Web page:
- Local Guide
PUNXSUTAWNEY â€” When a tragedy occurs like the one Saturday, when a three-year-old boy from Clearfield County lost his life after falling into Mahoning Creek, it not only affects the family and friends of the victim, but it also affects the emergency responders who attempted to rescue him from the chilly waters of the creek.
Joshua T. Parkinson, Irvona, was playing with other children around 3:30 p.m. Saturday when he fell into Mahoning Creek and was pulled from the cold water near the South Penn Street Bridge by emergency responders from the Punxsutawney Fire Department and Jefferson County EMS.
The team performed CPR on Parkinson, who was taken to Punxsutawney Area Hospital where medical personnel attempted to revive him for almost two hours.
Following an autopsy performed Sunday, Jefferson County Coroner Bernard Snyder said Parkinson died due to drowning.
Snyder initially thought there may have been a possibility that Parkinson might have struck his head as he fell into the creek, but the autopsy revealed there wasn't enough trauma for that to be possible, he said.
According to the latest information available, it is believed the boy fell into the creek closer to Wendy's and was taken downstream by the strong current.
In the meantime, some of the first responders and ambulance personnel who were involved in the rescue attempt participated in a debriefing of the incident with trained counselors from the Emergency Medical Services Organization (EMMCO East) regional EMS council from Kersey Tuesday evening at the Lindsey Fire Hall.
Dale Leverknight, clinical director for Allegheny Highlands Regional Critical Incidence Stress Management Team (CISMT) from DuBois, led the discussion during the debriefing, which was not open to the public.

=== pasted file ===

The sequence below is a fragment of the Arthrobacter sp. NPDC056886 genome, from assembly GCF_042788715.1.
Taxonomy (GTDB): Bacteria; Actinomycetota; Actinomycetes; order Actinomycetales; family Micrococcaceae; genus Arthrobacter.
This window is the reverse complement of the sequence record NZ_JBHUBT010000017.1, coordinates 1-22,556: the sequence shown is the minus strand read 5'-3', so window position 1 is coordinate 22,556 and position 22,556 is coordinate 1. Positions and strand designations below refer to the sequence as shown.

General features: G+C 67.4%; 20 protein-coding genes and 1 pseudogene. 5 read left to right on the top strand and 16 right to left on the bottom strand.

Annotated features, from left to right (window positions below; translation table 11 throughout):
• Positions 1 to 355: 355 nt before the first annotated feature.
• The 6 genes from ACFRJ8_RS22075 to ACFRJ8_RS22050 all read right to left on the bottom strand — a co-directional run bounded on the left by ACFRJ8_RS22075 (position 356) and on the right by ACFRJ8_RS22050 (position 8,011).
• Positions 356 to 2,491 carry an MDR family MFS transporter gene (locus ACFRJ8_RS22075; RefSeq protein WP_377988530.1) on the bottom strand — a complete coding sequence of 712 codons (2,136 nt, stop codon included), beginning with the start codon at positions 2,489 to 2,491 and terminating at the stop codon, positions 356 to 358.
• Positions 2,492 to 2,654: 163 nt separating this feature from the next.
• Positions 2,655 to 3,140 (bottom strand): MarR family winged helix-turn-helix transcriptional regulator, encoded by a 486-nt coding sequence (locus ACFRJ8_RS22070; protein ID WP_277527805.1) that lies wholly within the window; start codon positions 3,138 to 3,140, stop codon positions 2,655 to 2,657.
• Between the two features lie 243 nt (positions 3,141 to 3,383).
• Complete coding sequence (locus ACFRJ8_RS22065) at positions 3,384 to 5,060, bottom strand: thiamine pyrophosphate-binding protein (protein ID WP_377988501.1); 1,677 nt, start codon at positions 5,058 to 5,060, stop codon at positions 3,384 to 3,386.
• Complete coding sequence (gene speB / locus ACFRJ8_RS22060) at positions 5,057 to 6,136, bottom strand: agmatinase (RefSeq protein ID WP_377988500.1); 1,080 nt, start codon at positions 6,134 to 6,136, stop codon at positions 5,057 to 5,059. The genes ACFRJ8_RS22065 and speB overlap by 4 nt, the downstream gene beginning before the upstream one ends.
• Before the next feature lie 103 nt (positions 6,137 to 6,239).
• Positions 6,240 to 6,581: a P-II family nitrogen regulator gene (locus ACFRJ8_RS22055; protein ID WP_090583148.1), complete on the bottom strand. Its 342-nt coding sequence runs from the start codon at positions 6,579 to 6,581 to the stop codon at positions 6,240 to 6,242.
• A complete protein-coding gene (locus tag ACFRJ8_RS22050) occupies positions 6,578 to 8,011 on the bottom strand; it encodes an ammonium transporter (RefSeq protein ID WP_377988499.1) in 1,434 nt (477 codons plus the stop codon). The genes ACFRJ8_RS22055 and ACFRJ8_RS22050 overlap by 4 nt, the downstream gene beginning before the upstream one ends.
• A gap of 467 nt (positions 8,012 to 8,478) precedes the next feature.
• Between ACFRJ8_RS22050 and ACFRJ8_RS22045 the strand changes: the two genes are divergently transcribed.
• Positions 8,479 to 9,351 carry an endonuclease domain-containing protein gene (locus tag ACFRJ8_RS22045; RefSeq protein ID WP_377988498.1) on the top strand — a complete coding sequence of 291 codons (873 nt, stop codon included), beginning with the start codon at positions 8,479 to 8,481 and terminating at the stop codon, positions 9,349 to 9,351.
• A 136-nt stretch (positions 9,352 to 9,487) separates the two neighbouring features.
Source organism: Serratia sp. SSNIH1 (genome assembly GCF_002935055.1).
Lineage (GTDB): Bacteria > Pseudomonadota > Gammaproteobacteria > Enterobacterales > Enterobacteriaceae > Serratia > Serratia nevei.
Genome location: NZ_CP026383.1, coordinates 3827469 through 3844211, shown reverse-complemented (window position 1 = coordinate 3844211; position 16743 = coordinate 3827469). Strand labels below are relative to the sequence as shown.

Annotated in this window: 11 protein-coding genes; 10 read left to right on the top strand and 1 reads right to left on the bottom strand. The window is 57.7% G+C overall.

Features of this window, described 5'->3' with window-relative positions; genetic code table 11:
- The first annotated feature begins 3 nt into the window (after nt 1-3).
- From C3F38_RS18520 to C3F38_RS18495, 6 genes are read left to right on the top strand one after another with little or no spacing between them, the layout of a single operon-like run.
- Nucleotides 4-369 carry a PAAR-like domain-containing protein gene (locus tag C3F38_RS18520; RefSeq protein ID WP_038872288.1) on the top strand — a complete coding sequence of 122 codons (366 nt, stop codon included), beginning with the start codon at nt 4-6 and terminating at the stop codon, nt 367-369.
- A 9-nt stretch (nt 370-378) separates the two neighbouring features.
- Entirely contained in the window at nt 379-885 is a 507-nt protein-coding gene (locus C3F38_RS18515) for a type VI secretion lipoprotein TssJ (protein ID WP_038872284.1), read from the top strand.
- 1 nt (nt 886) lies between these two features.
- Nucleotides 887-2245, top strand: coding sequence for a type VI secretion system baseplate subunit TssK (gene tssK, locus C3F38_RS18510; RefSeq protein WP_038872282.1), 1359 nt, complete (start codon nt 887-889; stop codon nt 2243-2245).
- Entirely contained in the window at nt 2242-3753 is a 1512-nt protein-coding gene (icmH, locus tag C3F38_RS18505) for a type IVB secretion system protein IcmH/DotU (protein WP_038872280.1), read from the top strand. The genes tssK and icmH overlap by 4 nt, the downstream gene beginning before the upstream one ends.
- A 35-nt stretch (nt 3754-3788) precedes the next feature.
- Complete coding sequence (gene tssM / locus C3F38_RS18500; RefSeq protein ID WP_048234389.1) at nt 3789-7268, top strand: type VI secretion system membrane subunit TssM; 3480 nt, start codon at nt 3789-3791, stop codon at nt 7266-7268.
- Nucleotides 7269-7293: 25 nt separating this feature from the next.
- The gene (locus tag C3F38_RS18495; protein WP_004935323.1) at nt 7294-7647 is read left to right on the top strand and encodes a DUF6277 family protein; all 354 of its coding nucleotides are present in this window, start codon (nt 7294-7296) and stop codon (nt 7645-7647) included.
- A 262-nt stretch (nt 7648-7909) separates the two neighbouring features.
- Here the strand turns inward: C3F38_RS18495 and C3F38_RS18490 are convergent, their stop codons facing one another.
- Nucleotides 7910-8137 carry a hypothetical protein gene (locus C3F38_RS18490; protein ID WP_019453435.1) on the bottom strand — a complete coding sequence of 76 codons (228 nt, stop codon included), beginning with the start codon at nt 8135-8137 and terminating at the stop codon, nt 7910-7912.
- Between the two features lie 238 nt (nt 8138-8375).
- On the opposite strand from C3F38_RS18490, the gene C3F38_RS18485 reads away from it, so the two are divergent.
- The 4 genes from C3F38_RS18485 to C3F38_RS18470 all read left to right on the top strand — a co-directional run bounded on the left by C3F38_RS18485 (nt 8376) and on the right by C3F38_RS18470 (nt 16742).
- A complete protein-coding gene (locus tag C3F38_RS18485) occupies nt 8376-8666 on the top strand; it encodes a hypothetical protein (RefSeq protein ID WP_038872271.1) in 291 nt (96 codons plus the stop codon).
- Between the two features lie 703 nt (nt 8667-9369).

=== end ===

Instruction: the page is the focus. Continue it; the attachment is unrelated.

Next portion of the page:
Leverknight said CISMT covers six counties, and all team members of EMMCO East are certified debriefing counselors.
It is voluntary, and there are teams located all over the world, he said.
Leverknight said his team has been lucky that it has only called out two or three times in the last six months.
Last July, there was a week where CISMT was dispatched five out of seven nights in one week debriefing emergency responders.
Leverknight said CISMT does not just debrief emergency responders; it has also gone to schools and assisted in the private sector at local factories where a co-worker may have died on the shop floor.
It always seems worse when a child is involved, Leverknight said, because emergency responders feel they should have done more to save him or her.
"It's normal for emergency personnel to second guess and replay the call over and over again in their minds," Leverknight said. "Once a responder realizes in their heart that they did everything they could, everything they were trained to do and put it in God's hands, that's the start of moving on."
Leverknight said he was not permitted to discuss Tuesday's debriefing session, but he knows CISMT debriefing does work.
"Wherever our team has been, the people involved are always grateful and ask me, 'where was this debriefing 20 years ago?'" he said. "I do believe this session will be helpful to those who attended the session at the Lindsey Fire Hall."
Leverknight said his work is not done, and his team will continue to be available to help anyone who requests it in the weeks ahead.
The investigation into Parkinson's death is continuing.